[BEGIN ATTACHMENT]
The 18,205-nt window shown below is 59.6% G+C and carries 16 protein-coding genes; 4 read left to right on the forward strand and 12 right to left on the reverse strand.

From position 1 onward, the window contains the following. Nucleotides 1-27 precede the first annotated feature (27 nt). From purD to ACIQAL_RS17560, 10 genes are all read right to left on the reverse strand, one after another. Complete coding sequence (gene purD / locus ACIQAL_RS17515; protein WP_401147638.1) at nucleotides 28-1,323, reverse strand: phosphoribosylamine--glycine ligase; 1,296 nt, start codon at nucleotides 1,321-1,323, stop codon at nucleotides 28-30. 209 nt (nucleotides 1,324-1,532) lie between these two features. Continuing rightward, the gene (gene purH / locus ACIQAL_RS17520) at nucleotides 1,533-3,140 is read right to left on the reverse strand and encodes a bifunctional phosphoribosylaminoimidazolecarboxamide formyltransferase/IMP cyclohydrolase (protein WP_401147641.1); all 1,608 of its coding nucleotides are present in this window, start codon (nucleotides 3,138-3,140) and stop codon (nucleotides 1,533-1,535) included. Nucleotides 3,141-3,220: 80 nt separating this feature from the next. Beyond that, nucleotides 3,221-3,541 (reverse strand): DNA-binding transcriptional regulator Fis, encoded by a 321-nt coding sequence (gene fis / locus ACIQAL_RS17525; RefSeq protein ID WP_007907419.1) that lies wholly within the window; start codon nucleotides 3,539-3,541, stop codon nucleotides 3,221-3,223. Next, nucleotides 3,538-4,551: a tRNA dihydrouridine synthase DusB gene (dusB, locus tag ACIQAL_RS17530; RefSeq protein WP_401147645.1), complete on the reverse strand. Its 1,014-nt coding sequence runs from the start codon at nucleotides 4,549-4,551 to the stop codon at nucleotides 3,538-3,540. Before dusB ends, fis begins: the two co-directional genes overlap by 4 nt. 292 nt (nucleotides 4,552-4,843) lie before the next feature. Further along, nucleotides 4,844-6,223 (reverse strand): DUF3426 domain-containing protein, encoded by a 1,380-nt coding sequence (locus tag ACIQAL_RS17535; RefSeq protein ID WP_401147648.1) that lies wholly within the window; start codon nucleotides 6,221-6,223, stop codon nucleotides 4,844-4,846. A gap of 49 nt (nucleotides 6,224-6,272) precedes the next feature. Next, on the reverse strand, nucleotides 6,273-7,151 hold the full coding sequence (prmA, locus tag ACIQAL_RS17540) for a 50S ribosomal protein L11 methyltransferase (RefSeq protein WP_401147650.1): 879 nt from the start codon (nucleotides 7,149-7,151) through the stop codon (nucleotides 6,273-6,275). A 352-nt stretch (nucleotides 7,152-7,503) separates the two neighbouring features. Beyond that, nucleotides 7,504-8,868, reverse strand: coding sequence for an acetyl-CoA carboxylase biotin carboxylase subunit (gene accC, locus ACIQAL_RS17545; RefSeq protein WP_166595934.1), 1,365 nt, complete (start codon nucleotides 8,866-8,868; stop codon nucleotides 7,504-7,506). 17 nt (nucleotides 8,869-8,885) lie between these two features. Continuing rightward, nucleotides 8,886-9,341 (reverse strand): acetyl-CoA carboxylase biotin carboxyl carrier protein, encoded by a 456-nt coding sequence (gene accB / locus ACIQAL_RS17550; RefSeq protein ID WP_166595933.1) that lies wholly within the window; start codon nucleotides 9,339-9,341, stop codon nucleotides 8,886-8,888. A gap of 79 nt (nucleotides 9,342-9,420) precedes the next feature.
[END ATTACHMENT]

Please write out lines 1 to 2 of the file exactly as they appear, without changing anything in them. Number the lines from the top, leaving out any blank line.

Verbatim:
The 18,205-nt window shown below is 59.6% G+C and carries 16 protein-coding genes; 4 read left to right on the forward strand and 12 right to left on the reverse strand.

From position 1 onward, the window contains the following. Nucleotides 1-27 precede the first annotated feature (27 nt). From purD to ACIQAL_RS17560, 10 genes are all read right to left on the reverse strand, one after another. Complete coding sequence (gene purD / locus ACIQAL_RS17515; protein WP_401147638.1) at nucleotides 28-1,323, reverse strand: phosphoribosylamine--glycine ligase; 1,296 nt, start codon at nucleotides 1,321-1,323, stop codon at nucleotides 28-30. 209 nt (nucleotides 1,324-1,532) lie between these two features. Continuing rightward, the gene (gene purH / locus ACIQAL_RS17520) at nucleotides 1,533-3,140 is read right to left on the reverse strand and encodes a bifunctional phosphoribosylaminoimidazolecarboxamide formyltransferase/IMP cyclohydrolase (protein WP_401147641.1); all 1,608 of its coding nucleotides are present in this window, start codon (nucleotides 3,138-3,140) and stop codon (nucleotides 1,533-1,535) included. Nucleotides 3,141-3,220: 80 nt separating this feature from the next. Beyond that, nucleotides 3,221-3,541 (reverse strand): DNA-binding transcriptional regulator Fis, encoded by a 321-nt coding sequence (gene fis / locus ACIQAL_RS17525; RefSeq protein ID WP_007907419.1) that lies wholly within the window; start codon nucleotides 3,539-3,541, stop codon nucleotides 3,221-3,223. Next, nucleotides 3,538-4,551: a tRNA dihydrouridine synthase DusB gene (dusB, locus tag ACIQAL_RS17530; RefSeq protein WP_401147645.1), complete on the reverse strand. Its 1,014-nt coding sequence runs from the start codon at nucleotides 4,549-4,551 to the stop codon at nucleotides 3,538-3,540. Before dusB ends, fis begins: the two co-directional genes overlap by 4 nt. 292 nt (nucleotides 4,552-4,843) lie before the next feature. Further along, nucleotides 4,844-6,223 (reverse strand): DUF3426 domain-containing protein, encoded by a 1,380-nt coding sequence (locus tag ACIQAL_RS17535; RefSeq protein ID WP_401147648.1) that lies wholly within the window; start codon nucleotides 6,221-6,223, stop codon nucleotides 4,844-4,846. A gap of 49 nt (nucleotides 6,224-6,272) precedes the next feature. Next, on the reverse strand, nucleotides 6,273-7,151 hold the full coding sequence (prmA, locus tag ACIQAL_RS17540) for a 50S ribosomal protein L11 methyltransferase (RefSeq protein WP_401147650.1): 879 nt from the start codon (nucleotides 7,149-7,151) through the stop codon (nucleotides 6,273-6,275). A 352-nt stretch (nucleotides 7,152-7,503) separates the two neighbouring features. Beyond that, nucleotides 7,504-8,868, reverse strand: coding sequence for an acetyl-CoA carboxylase biotin carboxylase subunit (gene accC, locus ACIQAL_RS17545; RefSeq protein WP_166595934.1), 1,365 nt, complete (start codon nucleotides 8,866-8,868; stop codon nucleotides 7,504-7,506). 17 nt (nucleotides 8,869-8,885) lie between these two features. Continuing rightward, nucleotides 8,886-9,341 (reverse strand): acetyl-CoA carboxylase biotin carboxyl carrier protein, encoded by a 456-nt coding sequence (gene accB / locus ACIQAL_RS17550; RefSeq protein ID WP_166595933.1) that lies wholly within the window; start codon nucleotides 9,339-9,341, stop codon nucleotides 8,886-8,888. A gap of 79 nt (nucleotides 9,342-9,420) precedes the next feature.